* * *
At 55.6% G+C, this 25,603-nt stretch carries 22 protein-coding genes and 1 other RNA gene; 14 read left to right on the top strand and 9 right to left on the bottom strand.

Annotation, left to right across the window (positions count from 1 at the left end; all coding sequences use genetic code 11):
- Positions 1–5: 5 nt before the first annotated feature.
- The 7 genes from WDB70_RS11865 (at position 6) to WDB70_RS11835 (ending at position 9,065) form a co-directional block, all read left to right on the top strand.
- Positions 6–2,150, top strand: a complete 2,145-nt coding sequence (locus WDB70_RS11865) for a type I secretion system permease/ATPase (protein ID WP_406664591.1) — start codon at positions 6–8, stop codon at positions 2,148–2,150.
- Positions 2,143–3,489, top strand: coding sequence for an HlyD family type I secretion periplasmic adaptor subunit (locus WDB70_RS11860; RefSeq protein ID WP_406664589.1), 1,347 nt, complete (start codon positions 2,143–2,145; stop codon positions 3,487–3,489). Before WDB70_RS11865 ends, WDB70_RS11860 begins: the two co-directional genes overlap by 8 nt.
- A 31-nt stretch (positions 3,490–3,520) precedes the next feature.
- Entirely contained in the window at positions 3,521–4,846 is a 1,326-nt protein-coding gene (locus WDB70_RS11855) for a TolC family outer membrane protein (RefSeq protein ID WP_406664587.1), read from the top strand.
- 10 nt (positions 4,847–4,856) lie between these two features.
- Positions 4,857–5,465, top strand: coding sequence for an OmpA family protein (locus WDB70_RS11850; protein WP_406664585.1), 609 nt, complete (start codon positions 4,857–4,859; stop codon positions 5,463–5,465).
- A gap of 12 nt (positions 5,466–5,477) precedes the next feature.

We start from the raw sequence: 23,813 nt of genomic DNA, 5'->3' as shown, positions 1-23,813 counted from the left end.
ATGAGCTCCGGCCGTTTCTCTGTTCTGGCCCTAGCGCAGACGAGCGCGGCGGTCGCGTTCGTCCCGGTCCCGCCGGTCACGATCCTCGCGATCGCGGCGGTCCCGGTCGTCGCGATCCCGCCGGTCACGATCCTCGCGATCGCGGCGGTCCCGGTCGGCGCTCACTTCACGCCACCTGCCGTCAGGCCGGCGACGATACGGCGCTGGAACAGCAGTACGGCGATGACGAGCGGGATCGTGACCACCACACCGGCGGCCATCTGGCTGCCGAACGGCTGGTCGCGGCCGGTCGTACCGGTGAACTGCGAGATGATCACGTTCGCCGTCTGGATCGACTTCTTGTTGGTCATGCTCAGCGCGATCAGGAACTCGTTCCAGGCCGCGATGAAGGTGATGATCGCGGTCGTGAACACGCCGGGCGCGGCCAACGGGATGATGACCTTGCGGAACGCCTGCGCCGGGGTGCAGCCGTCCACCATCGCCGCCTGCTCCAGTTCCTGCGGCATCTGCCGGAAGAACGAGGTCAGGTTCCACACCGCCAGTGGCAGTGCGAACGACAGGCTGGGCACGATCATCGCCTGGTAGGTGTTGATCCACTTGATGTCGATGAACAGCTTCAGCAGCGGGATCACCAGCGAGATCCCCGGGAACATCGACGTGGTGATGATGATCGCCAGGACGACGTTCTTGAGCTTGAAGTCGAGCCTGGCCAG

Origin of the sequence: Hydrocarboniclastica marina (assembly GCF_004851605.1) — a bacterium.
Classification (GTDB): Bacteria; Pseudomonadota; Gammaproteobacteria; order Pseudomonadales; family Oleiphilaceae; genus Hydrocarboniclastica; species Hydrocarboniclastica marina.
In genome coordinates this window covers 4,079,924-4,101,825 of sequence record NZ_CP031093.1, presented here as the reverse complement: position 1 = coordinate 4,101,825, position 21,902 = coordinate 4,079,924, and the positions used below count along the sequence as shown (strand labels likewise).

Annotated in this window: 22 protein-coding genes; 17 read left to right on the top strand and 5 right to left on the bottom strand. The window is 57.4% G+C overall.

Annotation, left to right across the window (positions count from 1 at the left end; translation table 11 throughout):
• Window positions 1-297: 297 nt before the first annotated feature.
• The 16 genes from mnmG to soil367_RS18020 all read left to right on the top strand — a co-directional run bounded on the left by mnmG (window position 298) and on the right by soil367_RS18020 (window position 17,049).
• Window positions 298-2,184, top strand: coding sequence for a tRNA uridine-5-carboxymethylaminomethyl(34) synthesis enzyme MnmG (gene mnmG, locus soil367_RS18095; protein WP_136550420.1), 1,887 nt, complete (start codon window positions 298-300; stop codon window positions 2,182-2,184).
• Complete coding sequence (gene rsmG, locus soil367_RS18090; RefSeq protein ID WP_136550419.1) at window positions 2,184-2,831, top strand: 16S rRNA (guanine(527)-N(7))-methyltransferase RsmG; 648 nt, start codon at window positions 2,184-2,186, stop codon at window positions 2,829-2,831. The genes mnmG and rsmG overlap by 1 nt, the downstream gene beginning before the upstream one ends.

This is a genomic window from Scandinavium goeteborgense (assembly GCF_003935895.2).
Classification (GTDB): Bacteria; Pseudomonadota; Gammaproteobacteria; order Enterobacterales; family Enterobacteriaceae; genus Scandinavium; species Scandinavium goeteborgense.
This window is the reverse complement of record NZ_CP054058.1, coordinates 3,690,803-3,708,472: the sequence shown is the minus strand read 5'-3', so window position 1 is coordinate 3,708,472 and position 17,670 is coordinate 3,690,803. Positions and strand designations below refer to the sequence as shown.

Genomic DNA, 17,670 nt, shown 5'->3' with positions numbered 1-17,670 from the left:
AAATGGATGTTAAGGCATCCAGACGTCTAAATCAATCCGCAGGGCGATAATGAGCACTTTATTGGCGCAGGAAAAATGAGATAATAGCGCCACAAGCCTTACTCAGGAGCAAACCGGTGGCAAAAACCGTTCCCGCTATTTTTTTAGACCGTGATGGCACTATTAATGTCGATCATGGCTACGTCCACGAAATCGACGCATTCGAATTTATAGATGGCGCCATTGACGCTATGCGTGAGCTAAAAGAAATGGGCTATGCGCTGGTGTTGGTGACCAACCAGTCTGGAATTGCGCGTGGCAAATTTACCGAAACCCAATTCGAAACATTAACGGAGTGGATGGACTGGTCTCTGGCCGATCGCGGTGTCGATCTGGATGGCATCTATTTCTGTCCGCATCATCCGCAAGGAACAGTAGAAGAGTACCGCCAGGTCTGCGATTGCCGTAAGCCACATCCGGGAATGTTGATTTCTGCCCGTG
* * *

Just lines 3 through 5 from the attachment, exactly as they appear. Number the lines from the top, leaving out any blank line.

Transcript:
- Positions 1–5: 5 nt before the first annotated feature.
- The 7 genes from WDB70_RS11865 (at position 6) to WDB70_RS11835 (ending at position 9,065) form a co-directional block, all read left to right on the top strand.
- Positions 6–2,150, top strand: a complete 2,145-nt coding sequence (locus WDB70_RS11865) for a type I secretion system permease/ATPase (protein ID WP_406664591.1) — start codon at positions 6–8, stop codon at positions 2,148–2,150.